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Comment Re:Did anyone proof-read this story? (Score 1) 212

Highly unlikely fuel cells are the future of personal vehicles

Firstly, a fuel cell is vehicle is really nothing more than an electric with a different kind of battery. The advantage of the fuel cell 'battery' is that it can be refueled similar to current gas vehicles. But this is really a dubious advantage since I'd wager most people would rather let a car charge in their garage overnight rather than make a detour to a service station a few times a week. Even if I'm wrong, this is still about where the advantages end. The disadvantages and obstacles are numerous:

1. Fuel cells are a very young, exotic, technology, at least for consumer use. Batteries are already good enough now and getting better and cheaper rapidly
The infrastructure is not available to enable widespread adoption of fuel cells even if people wanted them. Batteries can be charged anywhere and supercharging technology is spreading rapidly cutting into the possible 'refueling time' advantage.
2. Electricity is fundamentally easy to move around. We can use wires. Hydrogen requires new pipelines or trucks to move it from point of production to point of use along with 'gas' stations to dispense.
3. Hydrogen may be better suited to large truck or buses which have space to store large tanks of hydrogen.
I'll let the more scientific minds on this forum correct me if I'm wrong...
4. ...but it seems to me that the wastage of energy from production to consumption of energy is higher through fuel cells than simple battery electric. Electric generation>convert electricity to hydrogen>hydrogen transport/storage>convert hydrogen back to electricity for use. -VS- Electric generation>transport and store directly in car battery>Discharge for use.

To sum it up: Fuel cells are starting from a long way back, on balance offer few if any advantages over current batteries. Meanwhile, battery tech is entering a period which is already giving us dramatic price drops and improvement in performance. Fuel cells are likely destined to continue on as a niche technology.

Comment Re:Oh, hey - I forgot to ask . . . (Score 1) 309

Anything that actually does something can be dangerous if it's used incorrectly. People choose to use it though when they want an actual effect to occur. If your point is that you're putting on a show to pretend to your kids that you're treating them, well, that's a different thing altogether.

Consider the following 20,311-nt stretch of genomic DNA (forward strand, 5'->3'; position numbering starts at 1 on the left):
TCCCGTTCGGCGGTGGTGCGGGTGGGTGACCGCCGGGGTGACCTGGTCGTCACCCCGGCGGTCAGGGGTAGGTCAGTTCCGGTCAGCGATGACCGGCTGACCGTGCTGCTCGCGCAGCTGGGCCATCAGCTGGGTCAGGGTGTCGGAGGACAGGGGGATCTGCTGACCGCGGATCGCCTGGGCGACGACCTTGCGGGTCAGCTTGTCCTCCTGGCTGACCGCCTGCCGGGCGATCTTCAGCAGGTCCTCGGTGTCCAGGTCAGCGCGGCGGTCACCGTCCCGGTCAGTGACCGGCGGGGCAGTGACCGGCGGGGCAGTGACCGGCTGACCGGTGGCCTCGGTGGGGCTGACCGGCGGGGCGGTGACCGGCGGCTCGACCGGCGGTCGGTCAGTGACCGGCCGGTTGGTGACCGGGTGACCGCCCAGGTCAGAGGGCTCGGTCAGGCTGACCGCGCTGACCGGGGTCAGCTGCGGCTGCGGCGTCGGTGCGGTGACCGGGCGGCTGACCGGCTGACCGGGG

Comment Re:Apple problem mostl or platform-independent iss (Score 2, Insightful) 121

Ya, there is something inherent about apple that leads to a plethora of unsafe knockoffs. They design their products to need expensive accessories that they then gouge the consumer on. If they really wanted to slowdown the knockoffs, they should start selling at a price that's related to the cost of production.

Comment Re:Why not wind? (Score 1) 191

They won't ever need to take 'the other system' down. It's modular. You can swap components out on the fly. One of the reasons they ditched the diesel was that it was too unreliable. Batteries are the backup now, 3 days worth of backup in fact. Integrating wind into the system would undoubtedly make it incredibly robust, but would be crazy overkill.

Comment Re:Always question a study... (Score 1, Funny) 312

Read the first line of the article: "ALL electronic cigarettes emit harmful chemicals..."

Not a smart idea to base your argument on the assumption that these laboratories are putting the ejuice through some 'extreme' conditions. The fact of the matter is that the tobacco companies just put these devices on the market with no scientific testing, but with the subtle marketing campaign that they were 'safer'. Now that the science is coming in, we're discovering that these devices are not as harmless as their devotees would like to believe.

Submission + - North American city record of 46% wind power integration. (huffingtonpost.ca)

Socguy writes: The city of Summerside, Prince Edward Island, achieved the highest level of wind power integration in North America at 46%. It has achieved this remarkable feat through the creation and utilization of a smart grid that controls thermal storage in hot water heaters and furnaces within community homes.

Submission + - Harvard professor writes post admitting he was wrong about solar power (electrek.co)

Socguy writes: The Keith group has posted an expert analysis basically saying that their 2008 and 2011 projections were wrong. In those papers the group projected that the cost of solar had a 50% chance to drop to $0.03/W by 2030. In the most recent analysis they note that the current unsubsidized cost of PV in optimal locations is $0.04/W and could easily be $0.02/W by 2020 making solar the cheapest source of electricity on the planet. http://www.keith.seas.harvard....

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